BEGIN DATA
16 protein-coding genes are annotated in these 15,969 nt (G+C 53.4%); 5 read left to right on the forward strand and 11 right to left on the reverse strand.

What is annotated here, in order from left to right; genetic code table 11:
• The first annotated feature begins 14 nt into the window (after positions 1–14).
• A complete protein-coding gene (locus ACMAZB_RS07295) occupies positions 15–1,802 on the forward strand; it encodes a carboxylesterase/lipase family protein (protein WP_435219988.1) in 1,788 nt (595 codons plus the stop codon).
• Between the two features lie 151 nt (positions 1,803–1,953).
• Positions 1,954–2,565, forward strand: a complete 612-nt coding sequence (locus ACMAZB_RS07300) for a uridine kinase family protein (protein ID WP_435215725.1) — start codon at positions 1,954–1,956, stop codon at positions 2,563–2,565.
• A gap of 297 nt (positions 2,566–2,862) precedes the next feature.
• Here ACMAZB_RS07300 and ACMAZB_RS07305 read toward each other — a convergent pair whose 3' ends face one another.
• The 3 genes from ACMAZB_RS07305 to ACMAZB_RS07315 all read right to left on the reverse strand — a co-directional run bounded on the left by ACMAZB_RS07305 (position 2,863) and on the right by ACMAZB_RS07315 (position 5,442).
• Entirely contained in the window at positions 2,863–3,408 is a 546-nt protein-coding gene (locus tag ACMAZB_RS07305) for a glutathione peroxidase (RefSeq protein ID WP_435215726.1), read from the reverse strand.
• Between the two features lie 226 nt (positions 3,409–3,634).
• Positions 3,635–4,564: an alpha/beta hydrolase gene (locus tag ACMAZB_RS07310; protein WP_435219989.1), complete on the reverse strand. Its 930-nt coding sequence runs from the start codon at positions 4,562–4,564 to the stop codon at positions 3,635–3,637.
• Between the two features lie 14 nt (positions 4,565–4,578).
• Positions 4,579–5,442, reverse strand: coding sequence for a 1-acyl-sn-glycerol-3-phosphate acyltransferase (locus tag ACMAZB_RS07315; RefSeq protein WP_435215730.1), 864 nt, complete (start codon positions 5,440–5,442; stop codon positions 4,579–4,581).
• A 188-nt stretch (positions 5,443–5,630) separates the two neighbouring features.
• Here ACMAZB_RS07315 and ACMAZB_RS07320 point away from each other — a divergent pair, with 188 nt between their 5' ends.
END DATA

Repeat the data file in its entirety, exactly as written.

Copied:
16 protein-coding genes are annotated in these 15,969 nt (G+C 53.4%); 5 read left to right on the forward strand and 11 right to left on the reverse strand.

What is annotated here, in order from left to right; genetic code table 11:
• The first annotated feature begins 14 nt into the window (after positions 1–14).
• A complete protein-coding gene (locus ACMAZB_RS07295) occupies positions 15–1,802 on the forward strand; it encodes a carboxylesterase/lipase family protein (protein WP_435219988.1) in 1,788 nt (595 codons plus the stop codon).
• Between the two features lie 151 nt (positions 1,803–1,953).
• Positions 1,954–2,565, forward strand: a complete 612-nt coding sequence (locus ACMAZB_RS07300) for a uridine kinase family protein (protein ID WP_435215725.1) — start codon at positions 1,954–1,956, stop codon at positions 2,563–2,565.
• A gap of 297 nt (positions 2,566–2,862) precedes the next feature.
• Here ACMAZB_RS07300 and ACMAZB_RS07305 read toward each other — a convergent pair whose 3' ends face one another.
• The 3 genes from ACMAZB_RS07305 to ACMAZB_RS07315 all read right to left on the reverse strand — a co-directional run bounded on the left by ACMAZB_RS07305 (position 2,863) and on the right by ACMAZB_RS07315 (position 5,442).
• Entirely contained in the window at positions 2,863–3,408 is a 546-nt protein-coding gene (locus tag ACMAZB_RS07305) for a glutathione peroxidase (RefSeq protein ID WP_435215726.1), read from the reverse strand.
• Between the two features lie 226 nt (positions 3,409–3,634).
• Positions 3,635–4,564: an alpha/beta hydrolase gene (locus tag ACMAZB_RS07310; protein WP_435219989.1), complete on the reverse strand. Its 930-nt coding sequence runs from the start codon at positions 4,562–4,564 to the stop codon at positions 3,635–3,637.
• Between the two features lie 14 nt (positions 4,565–4,578).
• Positions 4,579–5,442, reverse strand: coding sequence for a 1-acyl-sn-glycerol-3-phosphate acyltransferase (locus tag ACMAZB_RS07315; RefSeq protein WP_435215730.1), 864 nt, complete (start codon positions 5,440–5,442; stop codon positions 4,579–4,581).
• A 188-nt stretch (positions 5,443–5,630) separates the two neighbouring features.
• Here ACMAZB_RS07315 and ACMAZB_RS07320 point away from each other — a divergent pair, with 188 nt between their 5' ends.